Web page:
“The holiday windows will offer a great family outing,” says Suzanne Corr, Chamber president/CEO. “Come shop, stroll and be merry.”

The event kicks off with a ribbon cutting ceremony on Cook Street, along with a performance by the Barrington High School Madrigals on Dec. 1 at 3:30 p.m. On Dec. 4, the Village hosts its annual Holiday Festival and Tree Lighting Ceremony in the Village Center from 10 a.m. to 6 p.m.

For more information, call (847) 381-2525 or visit barringtonchamber.com.

Stroll on State in Rockford (Rockford Area CVB photo)

Rockford: A Stroll to Remember
One of northern Illinois’ most anticipated events of the season is Stroll on State, a nearly decade-long tradition in Rockford. Held annually on the Saturday following Thanksgiving, Stroll on State brings thousands of people downtown for a parade, fireworks, live music and, of course, a visit from Santa. The event draws thousands to Rockford’s downtown, where local shops and vendor booths offer refreshments and merchandise.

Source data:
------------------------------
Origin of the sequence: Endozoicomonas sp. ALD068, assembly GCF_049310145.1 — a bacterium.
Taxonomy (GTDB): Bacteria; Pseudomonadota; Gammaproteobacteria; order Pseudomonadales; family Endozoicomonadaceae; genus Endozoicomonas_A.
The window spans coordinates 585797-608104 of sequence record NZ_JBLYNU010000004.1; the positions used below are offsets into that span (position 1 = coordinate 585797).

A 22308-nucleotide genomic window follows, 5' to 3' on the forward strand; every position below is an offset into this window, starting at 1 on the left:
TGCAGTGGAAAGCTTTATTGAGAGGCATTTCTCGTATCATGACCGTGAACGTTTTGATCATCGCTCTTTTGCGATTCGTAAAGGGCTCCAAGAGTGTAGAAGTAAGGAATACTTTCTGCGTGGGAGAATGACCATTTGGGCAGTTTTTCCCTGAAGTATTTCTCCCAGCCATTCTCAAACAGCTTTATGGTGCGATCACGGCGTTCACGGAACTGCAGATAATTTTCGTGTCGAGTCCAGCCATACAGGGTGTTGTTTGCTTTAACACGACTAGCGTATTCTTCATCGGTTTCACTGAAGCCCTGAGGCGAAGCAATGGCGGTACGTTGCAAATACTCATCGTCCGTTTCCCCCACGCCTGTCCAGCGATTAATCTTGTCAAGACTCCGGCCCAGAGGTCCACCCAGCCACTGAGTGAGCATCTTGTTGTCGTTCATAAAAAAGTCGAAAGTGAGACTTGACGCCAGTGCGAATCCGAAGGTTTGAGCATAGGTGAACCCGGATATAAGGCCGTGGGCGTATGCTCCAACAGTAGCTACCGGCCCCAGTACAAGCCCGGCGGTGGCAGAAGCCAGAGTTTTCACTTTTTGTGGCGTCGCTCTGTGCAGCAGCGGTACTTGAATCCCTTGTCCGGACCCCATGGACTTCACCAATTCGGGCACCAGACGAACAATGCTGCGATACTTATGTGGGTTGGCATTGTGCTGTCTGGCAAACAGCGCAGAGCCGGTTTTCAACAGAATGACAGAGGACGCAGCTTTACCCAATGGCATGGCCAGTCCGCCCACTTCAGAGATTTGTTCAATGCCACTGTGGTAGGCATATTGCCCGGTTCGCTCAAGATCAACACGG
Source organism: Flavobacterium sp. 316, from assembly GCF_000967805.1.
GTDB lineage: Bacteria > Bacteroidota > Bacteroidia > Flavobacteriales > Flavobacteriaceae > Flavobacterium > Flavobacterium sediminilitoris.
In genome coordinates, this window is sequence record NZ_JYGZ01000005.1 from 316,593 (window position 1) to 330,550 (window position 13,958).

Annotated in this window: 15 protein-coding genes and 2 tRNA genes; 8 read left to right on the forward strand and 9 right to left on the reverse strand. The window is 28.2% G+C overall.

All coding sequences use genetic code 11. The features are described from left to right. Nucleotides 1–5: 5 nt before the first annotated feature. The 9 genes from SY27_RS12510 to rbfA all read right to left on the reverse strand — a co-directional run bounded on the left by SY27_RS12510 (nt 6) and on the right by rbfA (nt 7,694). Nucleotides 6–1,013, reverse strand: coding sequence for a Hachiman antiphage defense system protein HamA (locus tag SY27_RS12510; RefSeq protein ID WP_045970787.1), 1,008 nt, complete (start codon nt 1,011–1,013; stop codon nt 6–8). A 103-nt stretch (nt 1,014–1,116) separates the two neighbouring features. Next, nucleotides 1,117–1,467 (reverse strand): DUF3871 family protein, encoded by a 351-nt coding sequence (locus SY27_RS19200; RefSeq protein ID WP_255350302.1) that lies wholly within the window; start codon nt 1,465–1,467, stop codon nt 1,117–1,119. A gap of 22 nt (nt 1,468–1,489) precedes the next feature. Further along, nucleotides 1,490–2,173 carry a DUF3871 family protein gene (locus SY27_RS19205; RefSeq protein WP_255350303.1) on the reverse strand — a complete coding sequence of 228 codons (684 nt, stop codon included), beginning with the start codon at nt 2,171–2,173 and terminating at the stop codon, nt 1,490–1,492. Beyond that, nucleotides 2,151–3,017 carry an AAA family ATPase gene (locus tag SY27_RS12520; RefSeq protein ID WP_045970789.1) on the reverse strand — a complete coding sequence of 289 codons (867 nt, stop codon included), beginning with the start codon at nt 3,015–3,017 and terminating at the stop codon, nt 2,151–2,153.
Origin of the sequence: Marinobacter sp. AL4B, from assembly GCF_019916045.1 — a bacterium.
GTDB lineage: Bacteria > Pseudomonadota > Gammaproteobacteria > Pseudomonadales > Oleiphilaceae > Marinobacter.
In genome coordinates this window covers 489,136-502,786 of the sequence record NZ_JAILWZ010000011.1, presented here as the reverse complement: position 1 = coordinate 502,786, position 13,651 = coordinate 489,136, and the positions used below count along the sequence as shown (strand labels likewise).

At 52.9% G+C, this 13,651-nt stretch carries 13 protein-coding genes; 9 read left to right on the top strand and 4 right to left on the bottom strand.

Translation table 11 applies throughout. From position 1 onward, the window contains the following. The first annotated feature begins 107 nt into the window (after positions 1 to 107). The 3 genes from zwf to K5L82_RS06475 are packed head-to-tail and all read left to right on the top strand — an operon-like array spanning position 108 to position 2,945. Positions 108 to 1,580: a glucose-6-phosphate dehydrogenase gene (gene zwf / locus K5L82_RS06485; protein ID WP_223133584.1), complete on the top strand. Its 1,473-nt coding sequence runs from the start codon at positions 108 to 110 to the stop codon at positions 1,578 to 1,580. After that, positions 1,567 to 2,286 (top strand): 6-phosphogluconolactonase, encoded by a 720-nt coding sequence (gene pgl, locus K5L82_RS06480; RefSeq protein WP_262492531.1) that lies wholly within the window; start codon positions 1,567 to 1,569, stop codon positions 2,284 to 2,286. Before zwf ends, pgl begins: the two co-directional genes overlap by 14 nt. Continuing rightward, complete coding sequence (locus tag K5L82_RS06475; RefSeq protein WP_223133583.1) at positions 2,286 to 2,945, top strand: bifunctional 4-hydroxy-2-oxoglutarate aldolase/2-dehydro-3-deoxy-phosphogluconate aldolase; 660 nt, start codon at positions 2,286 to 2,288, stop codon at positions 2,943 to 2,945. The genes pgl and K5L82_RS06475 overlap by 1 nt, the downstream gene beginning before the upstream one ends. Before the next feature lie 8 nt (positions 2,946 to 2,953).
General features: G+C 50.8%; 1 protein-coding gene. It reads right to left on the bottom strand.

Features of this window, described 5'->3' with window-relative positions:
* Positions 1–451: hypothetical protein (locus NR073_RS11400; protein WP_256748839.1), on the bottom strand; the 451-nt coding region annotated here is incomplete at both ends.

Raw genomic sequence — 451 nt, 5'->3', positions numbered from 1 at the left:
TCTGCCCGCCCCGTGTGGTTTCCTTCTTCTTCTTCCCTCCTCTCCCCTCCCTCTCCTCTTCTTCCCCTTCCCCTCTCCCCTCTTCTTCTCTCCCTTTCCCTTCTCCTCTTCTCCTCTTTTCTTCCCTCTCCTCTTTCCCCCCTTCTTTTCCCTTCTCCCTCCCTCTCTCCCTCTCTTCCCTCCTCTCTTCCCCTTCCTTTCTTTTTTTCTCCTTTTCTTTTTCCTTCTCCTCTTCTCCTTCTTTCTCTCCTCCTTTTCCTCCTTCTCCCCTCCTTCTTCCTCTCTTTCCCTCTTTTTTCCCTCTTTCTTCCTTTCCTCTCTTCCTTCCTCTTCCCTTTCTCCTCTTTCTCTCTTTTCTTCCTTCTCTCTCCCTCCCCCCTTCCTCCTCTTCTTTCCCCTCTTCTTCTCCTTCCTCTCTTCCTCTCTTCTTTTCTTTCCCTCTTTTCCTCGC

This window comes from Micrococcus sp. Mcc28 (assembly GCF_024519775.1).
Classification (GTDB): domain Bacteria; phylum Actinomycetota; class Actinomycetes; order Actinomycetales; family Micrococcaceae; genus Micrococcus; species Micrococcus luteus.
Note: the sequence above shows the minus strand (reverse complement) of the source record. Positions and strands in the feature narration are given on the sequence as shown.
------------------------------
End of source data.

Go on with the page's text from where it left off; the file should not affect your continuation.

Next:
This year, instead of focusing on one giant tree in the heart of downtown, the tree-lighting ceremony will be divided into three separate events, using three separate trees. Tree lighting ceremonies will happen at 5 p.m. in Eddie Green Park, 6 p.m. in Davis Park and 7 p.m. at North Main and Mulberry streets.

The event unofficially kicks off with the Dasher Dash, a holiday-themed 5K Run/Walk through Rockford’s downtown district, starting at noon on Nov. 27.

Stroll on State begins officially with a parade at 2 p.m., and the fun goes until 9 p.m. At 8 p.m., a fireworks display launches from the Jefferson Street Bridge.

“We’re excited to get back into the swing of things and back into our downtown community to help benefit all of Rockford and the Rockford region,” says Dan Obert, marketing and communications manager for the Rockford Area Convention and Visitors Bureau, which organizes Stroll.

For more information, visit gorockford.com.